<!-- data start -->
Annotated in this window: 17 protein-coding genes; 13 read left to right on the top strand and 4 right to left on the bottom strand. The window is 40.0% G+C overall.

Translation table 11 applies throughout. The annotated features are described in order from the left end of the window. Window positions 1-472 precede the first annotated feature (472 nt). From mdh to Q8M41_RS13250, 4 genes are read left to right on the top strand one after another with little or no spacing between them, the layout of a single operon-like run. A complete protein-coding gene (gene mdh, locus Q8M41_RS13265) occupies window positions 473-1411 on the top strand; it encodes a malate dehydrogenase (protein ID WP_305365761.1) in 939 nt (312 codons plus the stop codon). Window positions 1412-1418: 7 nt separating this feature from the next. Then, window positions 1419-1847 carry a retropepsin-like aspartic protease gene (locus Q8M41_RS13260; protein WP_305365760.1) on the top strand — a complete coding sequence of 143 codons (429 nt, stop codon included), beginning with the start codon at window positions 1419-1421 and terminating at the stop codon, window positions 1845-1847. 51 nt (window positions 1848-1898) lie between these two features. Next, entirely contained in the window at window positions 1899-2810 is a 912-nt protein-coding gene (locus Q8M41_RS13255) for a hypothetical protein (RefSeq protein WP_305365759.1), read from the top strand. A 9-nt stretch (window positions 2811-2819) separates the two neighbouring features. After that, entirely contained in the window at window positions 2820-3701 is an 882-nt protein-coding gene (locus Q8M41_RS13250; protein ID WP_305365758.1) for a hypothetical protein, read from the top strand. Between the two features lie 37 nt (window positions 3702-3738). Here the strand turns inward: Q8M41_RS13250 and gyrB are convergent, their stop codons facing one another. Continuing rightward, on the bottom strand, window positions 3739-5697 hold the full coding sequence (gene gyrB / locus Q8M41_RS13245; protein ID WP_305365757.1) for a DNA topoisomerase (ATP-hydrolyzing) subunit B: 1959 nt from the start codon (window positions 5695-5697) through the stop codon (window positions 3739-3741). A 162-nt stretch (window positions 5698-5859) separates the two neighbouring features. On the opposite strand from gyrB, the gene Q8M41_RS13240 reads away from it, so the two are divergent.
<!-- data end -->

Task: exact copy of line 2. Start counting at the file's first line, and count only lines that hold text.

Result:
Translation table 11 applies throughout. The annotated features are described in order from the left end of the window. Window positions 1-472 precede the first annotated feature (472 nt). From mdh to Q8M41_RS13250, 4 genes are read left to right on the top strand one after another with little or no spacing between them, the layout of a single operon-like run. A complete protein-coding gene (gene mdh, locus Q8M41_RS13265) occupies window positions 473-1411 on the top strand; it encodes a malate dehydrogenase (protein ID WP_305365761.1) in 939 nt (312 codons plus the stop codon). Window positions 1412-1418: 7 nt separating this feature from the next. Then, window positions 1419-1847 carry a retropepsin-like aspartic protease gene (locus Q8M41_RS13260; protein WP_305365760.1) on the top strand — a complete coding sequence of 143 codons (429 nt, stop codon included), beginning with the start codon at window positions 1419-1421 and terminating at the stop codon, window positions 1845-1847. 51 nt (window positions 1848-1898) lie between these two features. Next, entirely contained in the window at window positions 1899-2810 is a 912-nt protein-coding gene (locus Q8M41_RS13255) for a hypothetical protein (RefSeq protein WP_305365759.1), read from the top strand. A 9-nt stretch (window positions 2811-2819) separates the two neighbouring features. After that, entirely contained in the window at window positions 2820-3701 is an 882-nt protein-coding gene (locus Q8M41_RS13250; protein ID WP_305365758.1) for a hypothetical protein, read from the top strand. Between the two features lie 37 nt (window positions 3702-3738). Here the strand turns inward: Q8M41_RS13250 and gyrB are convergent, their stop codons facing one another. Continuing rightward, on the bottom strand, window positions 3739-5697 hold the full coding sequence (gene gyrB / locus Q8M41_RS13245; protein ID WP_305365757.1) for a DNA topoisomerase (ATP-hydrolyzing) subunit B: 1959 nt from the start codon (window positions 5695-5697) through the stop codon (window positions 3739-3741). A 162-nt stretch (window positions 5698-5859) separates the two neighbouring features. On the opposite strand from gyrB, the gene Q8M41_RS13240 reads away from it, so the two are divergent.